This study aimed to find the prevalence rate of PTSD, anxiety and depression among orphaned children in Gaza Strip. The study sample consisted of 81 orphaned children from Al-Amal Institute for Orphans. We used descriptive, analytical, and for data collection we used sociodemographic sheet; Revised Child Post Traumatic Disorder Index, The Revised Children’s Manifest Anxiety Scale, and Birleson Depression Self-Rating Scale for Children (BDSRS).
The minimum age was 9 years and the maximum age was 18 years, Mean = 13.34 years. The mean post-traumatic stress disorder was 35.79, intrusion symptoms was 19.77, avoidance symptoms was 14.30 and mean arousal symptoms was 13.65, 55.6% of orphaned children showed moderate and 34.6% showed severe PTSD. Girls reported significantly more PTSD, avoidance, and arousal symptoms than boys. A child living in a city had more PTSD than those children live in a camp or a village. The study showed that 67.9% showed depression. Depression was more in children from north Gaza had more depression than those coming from the other four areas of the Gaza Strip. The results showed that 30.9% of children rated as anxiety cases. Children 13 - 15 years old had more anxiety than those younger and older age than them and children coming from north Gaza had more anxiety than those coming from the other four areas of the Gaza Strip. The result showed that there was positive correlation with statistical significance between depression and anxiety, intrusion, and avoidance. While total depression was negatively correlated with arousal symptoms of PTSD. Anxiety was negatively correlated with PTSD and avoidance symptoms of PTSD.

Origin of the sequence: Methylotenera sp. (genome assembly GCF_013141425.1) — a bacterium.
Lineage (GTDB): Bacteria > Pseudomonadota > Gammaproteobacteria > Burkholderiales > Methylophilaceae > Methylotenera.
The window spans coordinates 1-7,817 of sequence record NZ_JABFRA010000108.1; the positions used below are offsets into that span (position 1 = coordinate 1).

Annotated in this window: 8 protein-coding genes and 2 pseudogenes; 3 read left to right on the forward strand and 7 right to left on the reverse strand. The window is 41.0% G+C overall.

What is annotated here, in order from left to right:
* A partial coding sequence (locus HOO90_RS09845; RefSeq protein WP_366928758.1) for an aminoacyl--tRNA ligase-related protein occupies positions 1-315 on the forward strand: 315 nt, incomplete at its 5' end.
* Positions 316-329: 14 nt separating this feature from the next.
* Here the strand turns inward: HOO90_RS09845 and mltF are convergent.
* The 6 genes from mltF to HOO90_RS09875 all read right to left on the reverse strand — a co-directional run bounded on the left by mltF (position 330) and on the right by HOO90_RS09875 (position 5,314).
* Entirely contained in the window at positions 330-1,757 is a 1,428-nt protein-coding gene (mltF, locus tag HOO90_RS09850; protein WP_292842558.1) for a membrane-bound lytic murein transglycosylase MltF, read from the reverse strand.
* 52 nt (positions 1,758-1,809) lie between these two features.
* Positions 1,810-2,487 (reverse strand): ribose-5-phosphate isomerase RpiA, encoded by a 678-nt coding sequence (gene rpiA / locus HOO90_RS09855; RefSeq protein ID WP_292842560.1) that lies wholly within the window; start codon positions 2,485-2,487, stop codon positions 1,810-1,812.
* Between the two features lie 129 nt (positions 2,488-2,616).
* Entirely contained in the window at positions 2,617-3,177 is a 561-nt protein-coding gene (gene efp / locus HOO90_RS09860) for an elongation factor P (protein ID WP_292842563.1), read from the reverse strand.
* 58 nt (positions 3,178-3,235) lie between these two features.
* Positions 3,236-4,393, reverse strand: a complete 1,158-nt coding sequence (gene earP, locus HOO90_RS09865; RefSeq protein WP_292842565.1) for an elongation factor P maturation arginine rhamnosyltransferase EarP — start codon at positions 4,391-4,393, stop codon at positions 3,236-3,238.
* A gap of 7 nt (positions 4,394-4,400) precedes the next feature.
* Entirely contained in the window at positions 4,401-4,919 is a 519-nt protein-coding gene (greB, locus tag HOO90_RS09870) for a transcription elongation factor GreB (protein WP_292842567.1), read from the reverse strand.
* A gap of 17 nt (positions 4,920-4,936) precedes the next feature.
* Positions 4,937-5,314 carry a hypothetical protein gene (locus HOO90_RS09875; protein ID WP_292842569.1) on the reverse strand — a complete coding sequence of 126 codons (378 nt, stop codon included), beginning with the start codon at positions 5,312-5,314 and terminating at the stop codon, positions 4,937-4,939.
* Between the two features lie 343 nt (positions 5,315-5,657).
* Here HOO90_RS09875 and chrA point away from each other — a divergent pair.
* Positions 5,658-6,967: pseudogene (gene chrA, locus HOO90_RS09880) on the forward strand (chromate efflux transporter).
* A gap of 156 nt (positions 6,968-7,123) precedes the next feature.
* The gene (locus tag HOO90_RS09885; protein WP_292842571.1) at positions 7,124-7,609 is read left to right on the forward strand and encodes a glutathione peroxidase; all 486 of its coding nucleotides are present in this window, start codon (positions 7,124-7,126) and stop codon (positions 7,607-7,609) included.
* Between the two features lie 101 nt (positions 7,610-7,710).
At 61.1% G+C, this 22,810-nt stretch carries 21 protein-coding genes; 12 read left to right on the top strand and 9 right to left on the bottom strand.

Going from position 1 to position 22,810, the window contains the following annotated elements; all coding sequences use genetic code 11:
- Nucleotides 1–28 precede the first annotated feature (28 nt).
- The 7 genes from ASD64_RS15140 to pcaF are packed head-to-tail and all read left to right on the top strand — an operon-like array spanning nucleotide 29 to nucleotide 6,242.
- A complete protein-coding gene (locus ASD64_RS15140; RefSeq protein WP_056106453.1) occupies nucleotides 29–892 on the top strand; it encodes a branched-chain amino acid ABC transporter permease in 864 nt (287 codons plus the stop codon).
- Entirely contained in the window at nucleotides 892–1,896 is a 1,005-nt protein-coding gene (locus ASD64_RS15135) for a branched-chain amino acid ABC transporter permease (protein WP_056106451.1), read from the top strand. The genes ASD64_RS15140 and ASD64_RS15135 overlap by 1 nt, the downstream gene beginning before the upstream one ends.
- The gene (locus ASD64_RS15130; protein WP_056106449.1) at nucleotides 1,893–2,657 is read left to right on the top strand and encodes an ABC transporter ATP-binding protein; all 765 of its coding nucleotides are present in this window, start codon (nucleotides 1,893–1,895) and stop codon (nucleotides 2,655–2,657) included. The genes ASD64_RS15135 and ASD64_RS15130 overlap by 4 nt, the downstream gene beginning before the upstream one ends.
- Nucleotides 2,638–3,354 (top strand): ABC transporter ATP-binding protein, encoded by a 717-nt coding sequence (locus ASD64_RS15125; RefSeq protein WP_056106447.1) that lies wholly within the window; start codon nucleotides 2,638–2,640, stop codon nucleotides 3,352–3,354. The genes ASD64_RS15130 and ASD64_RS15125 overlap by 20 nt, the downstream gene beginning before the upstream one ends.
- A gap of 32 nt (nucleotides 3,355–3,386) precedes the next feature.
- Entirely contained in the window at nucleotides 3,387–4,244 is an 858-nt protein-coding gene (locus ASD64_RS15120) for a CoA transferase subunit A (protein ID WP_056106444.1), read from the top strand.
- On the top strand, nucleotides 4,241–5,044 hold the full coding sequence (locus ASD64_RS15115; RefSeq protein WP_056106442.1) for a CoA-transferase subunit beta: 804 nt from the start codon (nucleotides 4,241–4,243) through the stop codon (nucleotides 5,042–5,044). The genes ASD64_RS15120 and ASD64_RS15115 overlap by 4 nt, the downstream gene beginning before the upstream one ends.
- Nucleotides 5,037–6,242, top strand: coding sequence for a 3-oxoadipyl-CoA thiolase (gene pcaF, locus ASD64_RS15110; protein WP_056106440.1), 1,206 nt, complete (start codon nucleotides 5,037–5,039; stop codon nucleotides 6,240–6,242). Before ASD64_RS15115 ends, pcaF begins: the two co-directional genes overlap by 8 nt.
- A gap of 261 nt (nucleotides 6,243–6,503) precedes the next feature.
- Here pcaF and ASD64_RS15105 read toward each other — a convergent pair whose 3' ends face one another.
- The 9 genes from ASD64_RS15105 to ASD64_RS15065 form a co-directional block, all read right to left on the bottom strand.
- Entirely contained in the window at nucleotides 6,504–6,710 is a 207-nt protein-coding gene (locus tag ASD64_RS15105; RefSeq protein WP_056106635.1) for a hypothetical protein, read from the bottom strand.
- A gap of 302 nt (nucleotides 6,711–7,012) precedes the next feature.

Clinical Implications: The study concluded that orphaned children have a considerable level of PTSD, anxiety and depression, which raised the need for more attention from governmental and Non-governmental institutions towards finding therapeutic programs for the orphans to enable them to live and be functional and productive in the future.